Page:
I enjoy following court cases involving the use of surveillance and witness video recorded by private citizens. Here’s a story followup (summarized from an article on Reuters.com) for a case I’ve been following. November 2012 the U.S. Supreme Court refused to uphold a law that restricted Illinois citizens from recording audio of on duty police officers in public areas. That Illinois law had made it a felony to record audio of police conversations unless all parties consented.

The law preventing citizens from making these audio recordings was initially challenged by the American Civil Liberties Union of Illinois (ACLU). They were fighting for a “police accountability program.”

Anita Alvarez, the Cook County state attorney defending the law said, “we respect and accept the court’s decision in this matter and we are continuing to review all legal options as the case proceeds in U.S. district court.”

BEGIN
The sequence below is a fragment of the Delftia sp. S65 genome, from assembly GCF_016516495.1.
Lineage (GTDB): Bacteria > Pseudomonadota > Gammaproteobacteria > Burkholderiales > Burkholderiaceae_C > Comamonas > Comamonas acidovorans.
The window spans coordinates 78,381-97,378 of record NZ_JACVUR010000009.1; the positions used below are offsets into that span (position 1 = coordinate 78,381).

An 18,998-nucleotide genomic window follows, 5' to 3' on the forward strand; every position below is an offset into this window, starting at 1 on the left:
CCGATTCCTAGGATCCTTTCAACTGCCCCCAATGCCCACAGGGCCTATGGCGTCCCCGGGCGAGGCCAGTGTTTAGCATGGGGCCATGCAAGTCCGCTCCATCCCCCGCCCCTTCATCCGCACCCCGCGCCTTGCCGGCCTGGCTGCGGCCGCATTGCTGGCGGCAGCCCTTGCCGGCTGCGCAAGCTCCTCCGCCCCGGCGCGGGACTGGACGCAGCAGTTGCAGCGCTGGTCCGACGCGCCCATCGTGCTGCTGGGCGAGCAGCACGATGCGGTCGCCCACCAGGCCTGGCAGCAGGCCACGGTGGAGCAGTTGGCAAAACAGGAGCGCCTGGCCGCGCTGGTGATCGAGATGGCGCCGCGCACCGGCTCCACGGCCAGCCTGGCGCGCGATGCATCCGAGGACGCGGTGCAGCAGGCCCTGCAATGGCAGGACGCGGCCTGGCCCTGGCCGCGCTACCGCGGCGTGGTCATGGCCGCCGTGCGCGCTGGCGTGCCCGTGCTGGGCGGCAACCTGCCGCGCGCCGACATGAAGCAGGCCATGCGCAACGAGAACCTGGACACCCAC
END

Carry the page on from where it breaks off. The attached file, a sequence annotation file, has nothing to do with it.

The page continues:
Alvarez’s argument in defense of police officers is that people will get in the way and distract police from doing their job. This seems to be the largest complaint from police and attorneys who advocate for banning police recordings.

Because privacy laws vary across the US, police are often confused about the legality of people recording them while they are making arrests. An argument could be made that it is the police officer’s confusion, rather than the actual recording, that distracts police from their job.

Another one of Alvarez’s concerns is that making it legal to record police, even though it may protect rights of certain citizens, may also lessen the investigative effectiveness for police by weakening police officers’ ability to speak with individuals while in the line of duty.

If you want to look it up, the case is Alvarez v. Connell et al, U.S. Supreme Court, No. 12-318.